Comparing the two Dons and working at Mattachine and ONE
From Billy Glover:
I had been asked by Bill Percy to write a few words on him for Percy's web site, as he was one of the few early activists who had not, in Bill's view, gotten credit. When I looked at the listings I think he had not been forgotten. But I had not understood that he had moved on to the concerns in the target area. I understand his work with the Council on religion and the Homosexual, and that is why he is listed on LGBTRAN's list, but it is strange that no one at ONE/HIC is, even though we worked with Clay Colwell, Alex Smith,and Vern Bullough on it in L. A. Hal Call of course kept going and Jim Sears book had been about him. I, for instance, saw no mention of Lucas in the book edited by Vern Bullough, Before Stonewall. And we had not mentioned of him in Todd White's book on ONE/HIC, Pre-Gay L. A. Although I had seen how Hal got into Mattachine I had not known when Don got involved.
In the few daysIi stayed with Hal after the Denver convention and worked in the office, I had learned little about Don. And being a young or less "concerned" person I did nto "record" for the future my toughts on Mattachine and the people I met there. I have only the fact that I wrote a review of Advise and Consent for the Review to remind me of what was for me just a good visit.
I was consistently n "unaware" worker. for instance, when I first went to ONE' office, I met Jim Kepner, we visited-drank at Thrifty Drug across from Pershing Square and he told me of the Denver convention. I decided to go. Yet I have no memory of the convention or even Jim's part. But I did remember, or have rewritten history that that stupid resolution was made about the mayor. I was a skeptic of such things before getting under Dorr Legg's view.
When some unknown person suddenly shows up, why do we not have some question about motives? That was our argument with Morris Kight-and of course when HE finally got involved with GLF, etc, he suddenly adopted our view. (He had said, like in theory but not practice what Harry Hay had wanted, decide by acclimation. Let anyone showing up vote, etc. That of course was stupid, As most of the time, even at the very founding of ONE Magazine, the most fervent speakers and "supporters"dropped out and were never did anything.
I think of this because as I then worked at ONE with Don Slater and Dorr Legg, as a volunteer and then as a staff member when Jim Kepner resigned for the second time, I did compare them with Hal Call and Don Lucas. The Dons were opposites, as Dorr was what Don Lucas was and Don Slater was what Hal was.
It was ironic that, by doing what I thought was the wrong thing-as did others at the convention, little did anyone expect the issue of the resolution to backfire, not to harm Mattachine, but to help it get media coverage/publicity. The other irony is that the media coverage, which we all thought was great-and was a first that historians and the media has ignored- destroyed Mattachine in Denver. That is why I have always (and had not thought of it before working with Slater) thought of unintended consequences when making decisions.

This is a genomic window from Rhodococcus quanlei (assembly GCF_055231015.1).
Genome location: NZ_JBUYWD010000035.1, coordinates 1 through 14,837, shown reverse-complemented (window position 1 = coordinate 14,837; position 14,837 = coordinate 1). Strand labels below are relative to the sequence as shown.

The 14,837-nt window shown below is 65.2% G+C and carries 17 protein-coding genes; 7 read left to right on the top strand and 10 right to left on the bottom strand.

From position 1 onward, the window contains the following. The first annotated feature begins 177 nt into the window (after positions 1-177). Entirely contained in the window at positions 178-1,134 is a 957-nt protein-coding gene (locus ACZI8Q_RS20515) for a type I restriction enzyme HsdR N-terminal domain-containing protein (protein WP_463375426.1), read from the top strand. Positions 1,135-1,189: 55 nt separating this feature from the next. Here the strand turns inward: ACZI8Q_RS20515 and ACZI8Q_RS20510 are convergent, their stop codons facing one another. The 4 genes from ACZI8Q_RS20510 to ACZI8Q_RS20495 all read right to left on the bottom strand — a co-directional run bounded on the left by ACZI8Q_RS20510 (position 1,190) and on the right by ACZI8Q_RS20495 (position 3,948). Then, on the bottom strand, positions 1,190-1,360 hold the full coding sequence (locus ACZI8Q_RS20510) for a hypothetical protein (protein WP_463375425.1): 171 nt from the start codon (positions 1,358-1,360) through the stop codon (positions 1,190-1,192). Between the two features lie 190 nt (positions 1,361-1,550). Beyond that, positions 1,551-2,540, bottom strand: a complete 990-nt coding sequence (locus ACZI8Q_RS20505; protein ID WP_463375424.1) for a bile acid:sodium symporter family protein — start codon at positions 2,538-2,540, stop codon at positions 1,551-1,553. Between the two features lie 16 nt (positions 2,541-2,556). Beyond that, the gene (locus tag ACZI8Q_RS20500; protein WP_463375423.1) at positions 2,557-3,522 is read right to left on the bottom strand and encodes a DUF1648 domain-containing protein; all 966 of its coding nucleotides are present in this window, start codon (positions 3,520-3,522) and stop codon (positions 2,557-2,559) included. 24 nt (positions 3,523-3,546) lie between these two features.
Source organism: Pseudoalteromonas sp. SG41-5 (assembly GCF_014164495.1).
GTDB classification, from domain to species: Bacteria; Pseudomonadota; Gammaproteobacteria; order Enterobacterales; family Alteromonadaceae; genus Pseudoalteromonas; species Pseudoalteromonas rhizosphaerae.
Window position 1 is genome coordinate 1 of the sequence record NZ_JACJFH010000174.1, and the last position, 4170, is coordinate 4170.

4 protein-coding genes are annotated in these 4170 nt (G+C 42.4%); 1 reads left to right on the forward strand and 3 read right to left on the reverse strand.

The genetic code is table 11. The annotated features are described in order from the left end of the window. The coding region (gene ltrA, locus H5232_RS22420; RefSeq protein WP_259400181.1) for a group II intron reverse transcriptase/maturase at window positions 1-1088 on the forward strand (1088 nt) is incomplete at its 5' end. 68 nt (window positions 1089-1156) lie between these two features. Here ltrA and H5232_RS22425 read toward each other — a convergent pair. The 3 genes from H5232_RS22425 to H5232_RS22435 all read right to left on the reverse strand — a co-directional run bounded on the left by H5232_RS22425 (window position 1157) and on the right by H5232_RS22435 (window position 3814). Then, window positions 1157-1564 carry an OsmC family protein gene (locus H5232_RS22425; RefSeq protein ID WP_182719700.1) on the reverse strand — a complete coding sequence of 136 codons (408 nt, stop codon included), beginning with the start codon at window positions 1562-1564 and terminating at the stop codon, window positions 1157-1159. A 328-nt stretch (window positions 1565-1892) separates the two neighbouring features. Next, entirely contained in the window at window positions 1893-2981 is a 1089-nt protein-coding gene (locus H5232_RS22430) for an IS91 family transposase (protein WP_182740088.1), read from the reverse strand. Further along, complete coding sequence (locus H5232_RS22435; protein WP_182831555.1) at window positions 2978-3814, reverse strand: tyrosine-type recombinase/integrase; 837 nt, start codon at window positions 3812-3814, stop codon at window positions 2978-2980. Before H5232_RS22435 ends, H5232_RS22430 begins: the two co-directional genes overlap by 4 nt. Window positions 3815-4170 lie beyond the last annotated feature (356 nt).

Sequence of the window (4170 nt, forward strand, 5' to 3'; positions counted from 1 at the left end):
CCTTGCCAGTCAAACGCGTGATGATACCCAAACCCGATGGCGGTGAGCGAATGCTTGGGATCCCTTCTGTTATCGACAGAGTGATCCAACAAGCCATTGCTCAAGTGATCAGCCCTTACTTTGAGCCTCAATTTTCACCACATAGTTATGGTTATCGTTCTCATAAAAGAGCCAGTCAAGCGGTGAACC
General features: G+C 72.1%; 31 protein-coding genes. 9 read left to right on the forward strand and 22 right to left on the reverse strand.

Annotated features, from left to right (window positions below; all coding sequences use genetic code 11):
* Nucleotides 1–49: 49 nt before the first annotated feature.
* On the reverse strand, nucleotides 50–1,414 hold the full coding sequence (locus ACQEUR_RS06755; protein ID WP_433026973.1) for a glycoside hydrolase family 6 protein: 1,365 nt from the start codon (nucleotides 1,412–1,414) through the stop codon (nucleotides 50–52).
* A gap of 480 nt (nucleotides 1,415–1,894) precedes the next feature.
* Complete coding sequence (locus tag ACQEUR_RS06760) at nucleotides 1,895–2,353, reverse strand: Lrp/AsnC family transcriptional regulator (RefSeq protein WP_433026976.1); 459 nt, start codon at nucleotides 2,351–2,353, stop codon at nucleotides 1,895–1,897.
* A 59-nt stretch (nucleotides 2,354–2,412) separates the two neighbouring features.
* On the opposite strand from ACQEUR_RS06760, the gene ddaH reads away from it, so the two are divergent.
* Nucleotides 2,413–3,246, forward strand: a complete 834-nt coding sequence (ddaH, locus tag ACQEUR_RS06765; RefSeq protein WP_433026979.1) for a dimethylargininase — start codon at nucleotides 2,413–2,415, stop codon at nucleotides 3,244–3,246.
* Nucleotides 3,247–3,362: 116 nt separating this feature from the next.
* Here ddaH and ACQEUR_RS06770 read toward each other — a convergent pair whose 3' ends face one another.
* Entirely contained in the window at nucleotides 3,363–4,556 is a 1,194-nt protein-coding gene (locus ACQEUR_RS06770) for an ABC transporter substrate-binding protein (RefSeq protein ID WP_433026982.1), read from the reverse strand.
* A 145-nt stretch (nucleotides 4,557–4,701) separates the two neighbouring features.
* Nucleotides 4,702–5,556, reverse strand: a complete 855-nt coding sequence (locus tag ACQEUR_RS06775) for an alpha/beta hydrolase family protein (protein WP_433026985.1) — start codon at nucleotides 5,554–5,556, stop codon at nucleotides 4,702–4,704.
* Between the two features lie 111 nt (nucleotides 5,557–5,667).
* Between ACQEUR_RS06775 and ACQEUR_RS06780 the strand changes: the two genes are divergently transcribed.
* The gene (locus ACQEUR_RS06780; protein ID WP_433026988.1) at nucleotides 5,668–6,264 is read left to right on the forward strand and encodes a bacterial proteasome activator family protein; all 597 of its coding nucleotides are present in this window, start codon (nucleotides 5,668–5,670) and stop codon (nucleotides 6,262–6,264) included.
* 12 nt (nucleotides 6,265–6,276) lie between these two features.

The other relevant part is the eventual separation of ONE due to internal disagreements between Slater and Legg over priorities. We never had chapters so that was not our problem. And the final terrible irony, and I always wondered what led Don Lucas to move on, was our getting funding. The moment we got ISHR (thanks to Reed Erickson) and Don and I moved to working with and being paid by it, Dorr went nuts and wanted to push the Institute/education, and stop the magazine. He was willing to lie, cheat, fake the voting, to get his way. It was not money or even power he wanted, just to push the Institute. He of course did not do that once we separated-he didn't publish the Quarterly, he tried to publish the very magazine he wanted to kill. He wasted most of the money on an attorney, and of course lost because he had misled the attorney and he and the attorney both got one judge mad.
I wondered if some such disagreement had caused Lucas to separate from Call. I did find it queer that when ONE became two, Hal supported Dorr, and gave money to the new Institute. Today both parts, and Kepner's part was and is the major part of ONE Archives, are owned by universities, ONE at USC and HIC at CSUN.
What our community/movement needs to do, besides fight for our civil rights, is to document and save our history and thus make future generatins aware of what all of these pioneers did and why and what worked and what did not. Tht is why I ould like to know what Dn Lucas felt about hsi work and wanted or expected in the future. I think their work has been successful- maybe in spite of what they thought was the best route.